Unveiling Emotions in Text: The Power of LIWC

A photo showing the possible emotional reaction of users into Facebook posts which includes specific reaction options: “love,” “haha,” “wow,” “sad,” and “angry”.

In the digital age, where text-based communication dominates, understanding the underlying emotions in written content has never been more crucial. Whether it’s social media posts, online articles, or personal blogs, the emotional tone of text can significantly influence the reader’s perception and engagement. This is where the Linguistic Inquiry and Word Count (LIWC) comes into play, a powerful tool for extracting and analyzing emotions in text.

What is LIWC?

LIWC, developed by James W. Pennebaker and colleagues, is a text analysis software that categorizes words into various psychological dimensions, including emotions. It operates on a simple yet profound premise: the language we use reflects our thoughts, feelings, and personalities. LIWC includes two sentiment categories (positive, negative) and three negative emotion categories (anger, anxiety, sad) [1].

How Does LIWC Extract Emotions?

LIWC contains a specialized dictionary with thousands of words categorized into different emotion categories. When analyzing a text, LIWC counts the frequency of words that fall into these categories, offering a quantitative measure of the emotional content. For instance, words like “happy,” “joy,” and “excited” would contribute to a higher score in positive emotions, while words such as “angry,” “hate,” and “upset” would indicate negative emotions. 

For example, the below screenshot shows an Instagram post by the New York Times (@nytimes). Given the body text of this news post (194 words), LIWC returns the following values: 1.03% (2 words) for positive sentiment, 3.61% (7 words) for negative sentiment, 0% for anxiety, 1.55% (3 words) for anger, 0% for sadness [1].

A sample Instagram post for the New York Times (@nytimes) with text moved to the side for improved readability [1].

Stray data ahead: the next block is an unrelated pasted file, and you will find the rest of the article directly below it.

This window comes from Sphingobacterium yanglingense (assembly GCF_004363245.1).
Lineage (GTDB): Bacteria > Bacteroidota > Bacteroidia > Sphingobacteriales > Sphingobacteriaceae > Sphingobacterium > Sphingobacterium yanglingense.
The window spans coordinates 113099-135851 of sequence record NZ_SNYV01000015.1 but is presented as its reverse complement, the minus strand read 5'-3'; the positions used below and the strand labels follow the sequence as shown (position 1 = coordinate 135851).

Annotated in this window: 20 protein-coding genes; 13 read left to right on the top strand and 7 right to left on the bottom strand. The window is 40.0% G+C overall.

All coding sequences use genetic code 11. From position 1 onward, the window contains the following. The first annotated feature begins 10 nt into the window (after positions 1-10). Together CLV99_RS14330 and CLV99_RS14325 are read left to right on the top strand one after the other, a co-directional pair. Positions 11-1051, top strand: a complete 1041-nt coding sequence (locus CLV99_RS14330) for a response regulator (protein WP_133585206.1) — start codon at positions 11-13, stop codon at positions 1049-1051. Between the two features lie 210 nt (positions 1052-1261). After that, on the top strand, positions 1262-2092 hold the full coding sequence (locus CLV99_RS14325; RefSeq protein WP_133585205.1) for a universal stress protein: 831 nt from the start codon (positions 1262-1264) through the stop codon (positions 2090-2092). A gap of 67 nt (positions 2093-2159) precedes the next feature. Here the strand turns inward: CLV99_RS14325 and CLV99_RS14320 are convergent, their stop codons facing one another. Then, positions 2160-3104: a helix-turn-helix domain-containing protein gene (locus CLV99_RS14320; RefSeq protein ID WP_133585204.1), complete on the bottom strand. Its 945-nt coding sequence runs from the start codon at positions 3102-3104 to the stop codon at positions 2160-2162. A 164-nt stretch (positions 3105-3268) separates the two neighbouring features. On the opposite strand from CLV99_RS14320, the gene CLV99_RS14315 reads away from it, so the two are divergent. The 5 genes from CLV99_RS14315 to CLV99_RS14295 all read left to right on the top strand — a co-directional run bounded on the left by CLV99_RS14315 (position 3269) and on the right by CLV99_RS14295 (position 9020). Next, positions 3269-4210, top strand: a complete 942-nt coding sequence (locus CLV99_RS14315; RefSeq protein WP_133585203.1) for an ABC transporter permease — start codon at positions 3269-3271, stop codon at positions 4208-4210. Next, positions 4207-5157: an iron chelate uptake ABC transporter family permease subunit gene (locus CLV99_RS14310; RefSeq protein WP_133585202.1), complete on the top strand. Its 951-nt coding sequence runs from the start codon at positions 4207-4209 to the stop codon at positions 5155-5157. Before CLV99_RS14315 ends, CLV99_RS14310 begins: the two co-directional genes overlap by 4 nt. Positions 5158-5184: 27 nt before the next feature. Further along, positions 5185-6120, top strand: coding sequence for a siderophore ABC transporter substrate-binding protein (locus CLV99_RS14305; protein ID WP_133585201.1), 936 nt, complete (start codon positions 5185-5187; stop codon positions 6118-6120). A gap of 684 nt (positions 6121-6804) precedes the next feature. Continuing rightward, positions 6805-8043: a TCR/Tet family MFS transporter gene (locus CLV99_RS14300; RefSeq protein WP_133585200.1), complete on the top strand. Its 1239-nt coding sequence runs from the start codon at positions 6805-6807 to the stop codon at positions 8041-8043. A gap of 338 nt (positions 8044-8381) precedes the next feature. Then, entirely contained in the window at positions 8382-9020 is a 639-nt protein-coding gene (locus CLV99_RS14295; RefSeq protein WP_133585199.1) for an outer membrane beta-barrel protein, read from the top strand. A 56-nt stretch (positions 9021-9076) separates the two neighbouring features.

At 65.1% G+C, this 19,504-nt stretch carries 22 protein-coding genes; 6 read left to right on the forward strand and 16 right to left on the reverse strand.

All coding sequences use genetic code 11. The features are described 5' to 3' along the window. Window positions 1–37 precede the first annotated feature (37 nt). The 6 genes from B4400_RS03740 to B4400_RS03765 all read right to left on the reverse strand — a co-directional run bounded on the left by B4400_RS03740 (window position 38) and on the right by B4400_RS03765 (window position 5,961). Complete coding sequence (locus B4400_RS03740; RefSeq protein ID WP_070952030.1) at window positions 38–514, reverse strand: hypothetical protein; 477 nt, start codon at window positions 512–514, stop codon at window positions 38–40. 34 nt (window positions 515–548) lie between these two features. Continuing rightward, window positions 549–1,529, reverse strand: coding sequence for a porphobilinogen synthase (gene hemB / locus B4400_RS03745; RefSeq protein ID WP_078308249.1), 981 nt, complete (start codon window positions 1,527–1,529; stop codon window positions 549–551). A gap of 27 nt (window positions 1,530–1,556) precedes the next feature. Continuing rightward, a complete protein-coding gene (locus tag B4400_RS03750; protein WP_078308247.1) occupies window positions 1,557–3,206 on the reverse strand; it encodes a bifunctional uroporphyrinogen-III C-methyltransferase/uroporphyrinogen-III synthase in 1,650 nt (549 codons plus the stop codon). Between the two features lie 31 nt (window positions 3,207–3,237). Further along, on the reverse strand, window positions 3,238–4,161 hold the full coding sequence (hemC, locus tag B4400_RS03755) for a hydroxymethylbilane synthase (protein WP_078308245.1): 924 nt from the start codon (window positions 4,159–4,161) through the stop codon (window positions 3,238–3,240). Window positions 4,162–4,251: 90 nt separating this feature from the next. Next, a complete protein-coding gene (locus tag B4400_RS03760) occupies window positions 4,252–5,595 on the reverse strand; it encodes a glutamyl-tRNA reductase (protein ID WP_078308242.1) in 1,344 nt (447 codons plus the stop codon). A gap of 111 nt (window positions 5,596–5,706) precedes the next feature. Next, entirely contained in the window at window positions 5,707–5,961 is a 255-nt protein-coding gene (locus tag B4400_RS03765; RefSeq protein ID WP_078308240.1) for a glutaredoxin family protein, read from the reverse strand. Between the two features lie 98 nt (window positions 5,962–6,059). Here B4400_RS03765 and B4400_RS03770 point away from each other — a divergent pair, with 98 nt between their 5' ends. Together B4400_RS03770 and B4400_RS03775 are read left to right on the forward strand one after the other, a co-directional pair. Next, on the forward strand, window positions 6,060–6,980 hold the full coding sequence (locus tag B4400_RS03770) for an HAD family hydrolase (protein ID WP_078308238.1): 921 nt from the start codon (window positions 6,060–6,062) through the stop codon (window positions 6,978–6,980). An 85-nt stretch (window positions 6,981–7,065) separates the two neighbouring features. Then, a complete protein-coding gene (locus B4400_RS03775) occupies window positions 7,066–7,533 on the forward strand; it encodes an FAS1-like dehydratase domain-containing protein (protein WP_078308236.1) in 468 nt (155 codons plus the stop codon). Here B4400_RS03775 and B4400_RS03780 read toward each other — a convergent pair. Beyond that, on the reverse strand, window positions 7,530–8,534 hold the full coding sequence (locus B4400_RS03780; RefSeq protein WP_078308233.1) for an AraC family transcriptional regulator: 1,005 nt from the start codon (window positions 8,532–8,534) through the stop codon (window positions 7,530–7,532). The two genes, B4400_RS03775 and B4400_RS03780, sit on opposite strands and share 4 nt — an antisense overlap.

Applications in Various Fields

The applications of LIWC are diverse and impactful. In psychology, it helps in understanding emotional expressions in therapeutic writing. Marketers use it to gauge customer sentiment in product reviews. In journalism, it can analyze the emotional tone of news articles, shaping how stories are communicated. Even in personal relationships, LIWC can provide insights into the emotional health of communication.

Case Study: Social Media and News [1]

A study analyzed the emotional content of news posts across different social media platforms using LIWC. By examining posts and comments from major news outlets, the study revealed interesting patterns in how emotions are expressed and perceived on platforms like Facebook, Twitter, and Instagram. For instance, Instagram posts showed a prevalence of positive emotions, while Twitter presented a more balanced emotional expression.

Implications for Content Creators

Understanding the emotional content of text can be a game-changer for content creators. It allows them to tailor their message to resonate with their audience emotionally. For news organizations, this means crafting stories that engage readers on an emotional level, potentially increasing readership and shareability. For example, news outlets tend to have a specific style, with outlets such as @usatoday using the largest number of positive lexicons, and @nytimes and @chicagotribune tending to use the smallest number of emotional words [1].

The Future of Textual Emotional Analysis

As technological progress continues, advanced tools such as LIWC evolve alongside, gaining sophistication and providing more profound insights into the intricate landscape of emotions conveyed in text. The incorporation of large language models (LLMs), a cutting-edge facet of machine learning and natural language processing, holds the potential to significantly elevate the precision and breadth of emotional analysis. These models, trained on vast datasets, are adept at understanding and interpreting the nuances of human language, thus offering a more dynamic and contextually aware approach to emotion detection and analysis in text.


LIWC opens a window into the emotional landscape of text, offering valuable insights across various domains. By understanding the emotional content of written communication, we can foster better engagement, empathy, and understanding in our increasingly digital world.

[1] Aldous, K. K., An, J., & Jansen, B. J. (2022). Measuring 9 emotions of news posts from 8 news organizations across 4 social media platforms for 8 months. ACM Transactions on Social Computing (TSC), 4(4), 1-31.